ASEAN-India Summit: What PM Modi’s support to free, open and rules-based Indo-Pacific means for China?

ASEAN-India Summit: What PM Modi’s support to free, open and rules-based Indo-Pacific means for China?

PM Narendra Modi at the 20th ASEAN-India Summit in Indonesia
Image Source : PTI PM Narendra Modi at the 20th ASEAN-India Summit in Indonesia

In a big message aimed towards China, Prime Minister Narendra Modi on Thursday expressed India’s full support for ASEAN centrality and called for an open, free and rules-based Indo-Pacific region, during an address at the 20th ASEAN-India Summit in Indonesia.

“ASEAN is a central pillar of India’s ‘Act East’ policy and India fully supports ASEAN centrality and the ASEAN outlook on the Indo-Pacific. ASEAN has an important place in India’s Indo-Pacific initiative as well,” said PM Modi in his remarks.

The Prime Minister stressed for the need of a rules-based post-COVID world order and common interests of ASEAN leaders in amplifying the voices of the Global South. He also outlined the challenges of terrorism, climate change and geopolitical conflicts that impair cooperation.

He also gave a 12-point proposal for strengthening India – ASEAN cooperation covering connectivity, digital transformation, trade and economic engagement, addressing contemporary challenges, people-to-people contacts and deepening strategic engagement. 

China’s influence in the Indo-Pacific region

The Indo-Pacific region houses approximately 65% of the world’s population and contributes to over 60% of the world GDP (gross domestic product). Naturally, a free and open Indo-Pacific region serves as a means of better economic growth and connectivity for many countries. 

However, China’s rise has an economic, technological and military giant has resulted in a major power shift in the region. Over the years, China has ramped up its dominance in the Indo-Pacific region to broaden its influence by flexing economic or military might, most notably at the South China Sea. Furthermore, Beijing has advanced unlawful maritime claims, threaten maritime shipping lanes and destabilising territories.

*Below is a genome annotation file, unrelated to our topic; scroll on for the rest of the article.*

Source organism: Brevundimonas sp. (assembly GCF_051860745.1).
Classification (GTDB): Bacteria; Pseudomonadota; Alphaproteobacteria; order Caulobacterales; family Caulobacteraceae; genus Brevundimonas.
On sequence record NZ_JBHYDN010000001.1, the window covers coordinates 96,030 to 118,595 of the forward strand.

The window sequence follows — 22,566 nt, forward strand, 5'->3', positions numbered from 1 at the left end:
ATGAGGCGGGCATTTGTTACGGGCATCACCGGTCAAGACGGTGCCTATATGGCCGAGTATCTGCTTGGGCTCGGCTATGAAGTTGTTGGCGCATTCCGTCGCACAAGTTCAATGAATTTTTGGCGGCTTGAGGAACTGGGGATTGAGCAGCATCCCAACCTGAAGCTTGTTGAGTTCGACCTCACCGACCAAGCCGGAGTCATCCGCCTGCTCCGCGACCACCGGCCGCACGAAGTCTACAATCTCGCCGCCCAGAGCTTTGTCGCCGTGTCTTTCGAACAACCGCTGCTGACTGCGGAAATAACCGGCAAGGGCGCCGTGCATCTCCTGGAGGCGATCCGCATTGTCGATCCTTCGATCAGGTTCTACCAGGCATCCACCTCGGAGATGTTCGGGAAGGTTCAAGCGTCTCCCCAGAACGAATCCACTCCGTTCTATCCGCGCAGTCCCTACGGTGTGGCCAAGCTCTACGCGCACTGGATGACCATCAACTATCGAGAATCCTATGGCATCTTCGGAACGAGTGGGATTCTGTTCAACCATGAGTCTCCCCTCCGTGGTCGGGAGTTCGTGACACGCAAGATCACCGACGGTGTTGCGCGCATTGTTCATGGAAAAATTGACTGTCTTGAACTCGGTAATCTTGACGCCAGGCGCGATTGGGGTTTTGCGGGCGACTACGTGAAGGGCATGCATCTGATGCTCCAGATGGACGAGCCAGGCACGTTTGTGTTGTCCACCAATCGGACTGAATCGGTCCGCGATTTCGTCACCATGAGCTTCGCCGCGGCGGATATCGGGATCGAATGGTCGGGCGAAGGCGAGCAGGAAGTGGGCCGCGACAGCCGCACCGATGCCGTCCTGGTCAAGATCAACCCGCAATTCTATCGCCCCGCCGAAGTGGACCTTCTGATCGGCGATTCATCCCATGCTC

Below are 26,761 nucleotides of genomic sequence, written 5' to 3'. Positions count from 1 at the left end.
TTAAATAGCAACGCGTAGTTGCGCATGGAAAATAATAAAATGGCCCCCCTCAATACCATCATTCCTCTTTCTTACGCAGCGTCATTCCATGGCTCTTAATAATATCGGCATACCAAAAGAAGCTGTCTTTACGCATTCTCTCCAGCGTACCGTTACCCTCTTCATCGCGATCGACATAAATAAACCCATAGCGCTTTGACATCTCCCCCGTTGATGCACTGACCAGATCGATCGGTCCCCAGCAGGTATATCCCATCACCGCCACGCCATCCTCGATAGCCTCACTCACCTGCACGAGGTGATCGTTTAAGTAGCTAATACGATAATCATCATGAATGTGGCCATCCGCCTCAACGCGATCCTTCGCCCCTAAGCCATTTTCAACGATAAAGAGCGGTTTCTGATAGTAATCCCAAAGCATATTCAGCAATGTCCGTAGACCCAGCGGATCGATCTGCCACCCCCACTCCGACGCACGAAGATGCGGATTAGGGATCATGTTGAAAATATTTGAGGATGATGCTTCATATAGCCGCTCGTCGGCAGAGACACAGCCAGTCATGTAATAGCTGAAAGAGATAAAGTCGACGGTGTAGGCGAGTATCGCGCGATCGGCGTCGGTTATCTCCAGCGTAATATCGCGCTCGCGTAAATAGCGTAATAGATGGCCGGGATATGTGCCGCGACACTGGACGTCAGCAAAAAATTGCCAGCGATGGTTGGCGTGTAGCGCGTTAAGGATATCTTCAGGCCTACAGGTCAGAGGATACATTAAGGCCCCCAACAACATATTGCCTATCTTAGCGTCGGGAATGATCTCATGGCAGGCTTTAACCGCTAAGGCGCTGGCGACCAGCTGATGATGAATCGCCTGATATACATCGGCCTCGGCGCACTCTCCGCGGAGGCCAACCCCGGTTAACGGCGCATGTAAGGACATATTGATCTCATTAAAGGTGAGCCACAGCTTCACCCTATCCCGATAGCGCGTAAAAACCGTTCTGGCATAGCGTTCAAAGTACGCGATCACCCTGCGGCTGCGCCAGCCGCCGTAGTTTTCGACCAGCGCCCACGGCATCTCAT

China’s increasingly aggressive actions have fuelled concerns that it seeks to consolidate power and control over the Indo-Pacific region to further enlargen its scope of influence and serve its economic interests, necessitating a containment strategy. China’s aggressiveness has led to the resurgence of the Quadrilateral Security Dialogue (Quad) – comprising of the United States, India, Japan and Australia. All of these countries have called for a free and rules-based Indo-Pacific and resist Chinese hegemony in the region.

China has staunchly opposed the efforts, mainly of the US, for an open Indo-Pacific strategy, saying that these efforts are aimed towards ‘containing’ China. Chinese diplomats have even rejected the concept of ‘Indo-Pacific’ in geopolitical matters. 

The power balance in the Indo-Pacific region largely rests upon the actions of the United States and China – whose bilateral relations continue t0 decline – as well as India and Japan. India’s participation is a crucial component for trade and connectivity, and resilient supply chains in the contested region.

China’s warning of ‘new Cold War’

PM Modi’s remarks at the ASEAN-India Summit came after Chinese Premier Li Qiang commented warned of a “new Cold War” as geopolitical rivalries sharpened across the Indo-Pacific region. “At present, it is very important to oppose taking sides, bloc confrontation and a new Cold War,” he said at an annual summit involving ASEAN member-states and China, Japan and South Korea.

Li also remarked that nations needed to “appropriately handle differences and disputes”, reported Reuters. The summit focused on China’s increasingly assertive activity in the South China Sea, an essential trade route in which several ASEAN countries have ongoing disputes with Beijing.

This comes after the US rejected the newly framed and contentious “standard map” released by China wherein it incorporated several neighbouring regions including some parts of India’s Arunachal Pradesh inside its boundary. 

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Author: Shirley